Other routes Whilst there are no distance learning courses available in UK schools of architecture, there are options for those who are unable to study full-time, or have previously gained other related qualifications and work experience. A number of schools offer part-time validated courses so students can train in architecture while earning a salary, though it will take longer to qualify via this route. The RIBA Examination for Officebased Candidates offers an established route to qualification for mature candidates working in architectural practices who are unable to attend courses in schools of architecture. Some schools offer entry with advanced standing to applicants with related qualifications or may give some exemptions from parts of their course in recognition of related subjects already studied. This is strictly at the discretion of the school of architecture concerned. Even if you don’t have the usual admissions requirements some schools are happy to judge a mature student on other grounds, especially their portfolio. Other universities and higher education colleges run foundation courses and access courses to enable you to acquire the necessary knowledge and skills. The RIBA recognises many schools of architecture overseas. However, if you have studied or qualified as an architect outside the UK (even at an RIBA recognised school), your qualifications will need to be assessed for equivalence to those in the UK by the Architects Registration Board (ARB). The RIBA recognises ARB recommendations at this stage. You will then have to undertake a Part 3 qualification once you have met the required criteria.

Useful links A pdf list of RIBA Validated Courses and information on the RIBA Examination for Office-based Candidates can be downloaded from www.architecture.com Architects Registration Board (ARB) www.arb.org.uk RIBA President’s Medals Student Awards www.presidentsmedals.com Archaos, National Architecture Student Association www.archaos.org Professional Education and Development Resource (PEDR) www.pedr.co.uk. RIBA Appointments www.ribaappointments.com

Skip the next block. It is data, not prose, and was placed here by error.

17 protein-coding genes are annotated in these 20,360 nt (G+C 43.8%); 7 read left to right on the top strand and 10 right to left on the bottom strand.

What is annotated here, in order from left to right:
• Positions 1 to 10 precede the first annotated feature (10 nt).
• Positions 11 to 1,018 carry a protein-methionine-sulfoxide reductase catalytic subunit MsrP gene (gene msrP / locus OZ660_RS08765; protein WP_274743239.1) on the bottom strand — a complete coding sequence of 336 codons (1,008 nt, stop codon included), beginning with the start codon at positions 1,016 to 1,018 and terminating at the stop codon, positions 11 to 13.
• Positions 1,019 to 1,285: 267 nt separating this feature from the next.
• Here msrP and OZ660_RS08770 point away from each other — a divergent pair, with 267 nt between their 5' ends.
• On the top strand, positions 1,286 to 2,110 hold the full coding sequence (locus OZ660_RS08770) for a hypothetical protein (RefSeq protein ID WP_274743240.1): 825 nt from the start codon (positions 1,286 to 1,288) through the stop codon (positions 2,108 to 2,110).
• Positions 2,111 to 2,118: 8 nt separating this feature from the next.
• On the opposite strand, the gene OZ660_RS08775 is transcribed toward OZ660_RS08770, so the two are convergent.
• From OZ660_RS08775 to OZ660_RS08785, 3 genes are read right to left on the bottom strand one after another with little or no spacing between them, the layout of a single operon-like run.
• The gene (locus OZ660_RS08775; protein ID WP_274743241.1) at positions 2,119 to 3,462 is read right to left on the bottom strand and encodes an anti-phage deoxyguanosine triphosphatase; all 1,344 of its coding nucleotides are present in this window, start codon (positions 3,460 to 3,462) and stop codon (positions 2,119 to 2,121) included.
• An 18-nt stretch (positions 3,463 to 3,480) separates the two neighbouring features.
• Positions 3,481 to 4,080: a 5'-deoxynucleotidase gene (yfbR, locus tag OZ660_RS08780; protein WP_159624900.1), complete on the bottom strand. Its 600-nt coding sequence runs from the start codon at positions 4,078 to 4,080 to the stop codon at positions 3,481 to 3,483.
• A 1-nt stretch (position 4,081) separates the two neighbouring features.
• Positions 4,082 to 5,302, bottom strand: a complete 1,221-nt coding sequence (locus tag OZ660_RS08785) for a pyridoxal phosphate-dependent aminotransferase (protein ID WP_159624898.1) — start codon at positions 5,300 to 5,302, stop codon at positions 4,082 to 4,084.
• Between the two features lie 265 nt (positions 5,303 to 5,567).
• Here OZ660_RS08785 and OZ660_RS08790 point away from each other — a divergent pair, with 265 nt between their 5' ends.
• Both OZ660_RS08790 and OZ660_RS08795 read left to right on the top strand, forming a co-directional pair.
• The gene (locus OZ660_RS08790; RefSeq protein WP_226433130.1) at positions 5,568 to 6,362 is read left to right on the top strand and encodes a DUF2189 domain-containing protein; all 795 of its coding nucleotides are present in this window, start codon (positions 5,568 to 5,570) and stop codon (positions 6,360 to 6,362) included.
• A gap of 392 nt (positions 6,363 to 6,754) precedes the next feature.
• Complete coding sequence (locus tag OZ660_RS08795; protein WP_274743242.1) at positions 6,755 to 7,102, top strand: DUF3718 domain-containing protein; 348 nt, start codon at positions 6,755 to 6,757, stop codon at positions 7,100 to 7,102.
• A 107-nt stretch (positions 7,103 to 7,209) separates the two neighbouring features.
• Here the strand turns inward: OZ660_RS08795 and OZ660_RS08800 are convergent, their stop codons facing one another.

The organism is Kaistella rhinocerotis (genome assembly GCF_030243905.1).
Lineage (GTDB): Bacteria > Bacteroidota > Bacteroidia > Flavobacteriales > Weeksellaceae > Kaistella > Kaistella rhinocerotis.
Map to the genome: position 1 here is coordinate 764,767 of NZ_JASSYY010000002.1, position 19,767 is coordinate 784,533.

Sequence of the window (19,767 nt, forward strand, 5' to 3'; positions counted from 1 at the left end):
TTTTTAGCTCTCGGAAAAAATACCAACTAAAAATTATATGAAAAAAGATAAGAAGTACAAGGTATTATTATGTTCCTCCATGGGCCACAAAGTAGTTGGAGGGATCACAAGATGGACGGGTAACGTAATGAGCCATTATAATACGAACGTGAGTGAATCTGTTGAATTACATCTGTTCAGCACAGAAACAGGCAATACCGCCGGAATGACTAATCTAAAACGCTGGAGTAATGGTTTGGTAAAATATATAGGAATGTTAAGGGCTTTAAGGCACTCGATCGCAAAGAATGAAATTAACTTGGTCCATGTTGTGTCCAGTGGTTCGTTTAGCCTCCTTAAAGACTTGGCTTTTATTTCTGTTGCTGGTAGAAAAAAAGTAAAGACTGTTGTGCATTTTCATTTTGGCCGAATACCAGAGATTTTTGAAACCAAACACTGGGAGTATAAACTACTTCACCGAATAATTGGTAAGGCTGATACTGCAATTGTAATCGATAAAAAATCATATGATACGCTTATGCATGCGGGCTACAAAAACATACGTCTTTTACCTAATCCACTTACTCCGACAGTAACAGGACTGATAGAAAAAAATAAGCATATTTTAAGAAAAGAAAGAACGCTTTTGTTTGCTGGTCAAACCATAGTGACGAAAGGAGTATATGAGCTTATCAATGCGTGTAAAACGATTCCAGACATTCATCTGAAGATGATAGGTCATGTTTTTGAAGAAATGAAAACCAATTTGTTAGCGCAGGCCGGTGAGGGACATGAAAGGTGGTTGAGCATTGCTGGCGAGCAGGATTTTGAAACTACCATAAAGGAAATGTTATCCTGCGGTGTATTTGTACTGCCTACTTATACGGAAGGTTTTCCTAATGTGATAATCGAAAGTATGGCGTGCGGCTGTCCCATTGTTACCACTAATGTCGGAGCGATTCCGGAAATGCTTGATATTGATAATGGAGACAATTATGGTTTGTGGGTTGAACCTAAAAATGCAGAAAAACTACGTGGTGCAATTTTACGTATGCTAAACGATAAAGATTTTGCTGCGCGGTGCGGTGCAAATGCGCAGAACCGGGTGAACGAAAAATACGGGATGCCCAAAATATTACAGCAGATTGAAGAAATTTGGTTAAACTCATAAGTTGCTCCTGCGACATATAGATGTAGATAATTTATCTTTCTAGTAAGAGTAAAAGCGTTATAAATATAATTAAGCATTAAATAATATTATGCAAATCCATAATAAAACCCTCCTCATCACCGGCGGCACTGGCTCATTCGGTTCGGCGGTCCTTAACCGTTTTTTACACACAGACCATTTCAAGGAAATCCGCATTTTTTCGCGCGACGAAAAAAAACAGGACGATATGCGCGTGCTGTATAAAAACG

The route to qualification

Part 1
(interim award) University undergraduate degree e.g. BA or BSc Three years full-time / develop a broad range of skills and architectural understanding From Year 1 you are eligible for free RIBA Student Membership Some UK architecture courses run exchange programmes with universities abroad for up to a year of study e.g. Erasmus programme. Some Part 1 graduates gain further qualifications in specialist related fields such as planning, urban design or conservation. Other Part 1 graduates move on to work in something different with the skills they have developed at this level.

Part 2
(final award) University degree – varies from school to school e.g. BArch, Diploma, MArch Two years full-time / enhanced architectural knowledge and project complexity Students are still regarded as undergraduate students in the architectural education process, but students should seek clarification on fee status at individual schools. Students may choose to return to the school where they completed Part 1, or apply to study for Part 2 at another school. There will be opportunities for students to carry out specialist study and research, possibly abroad.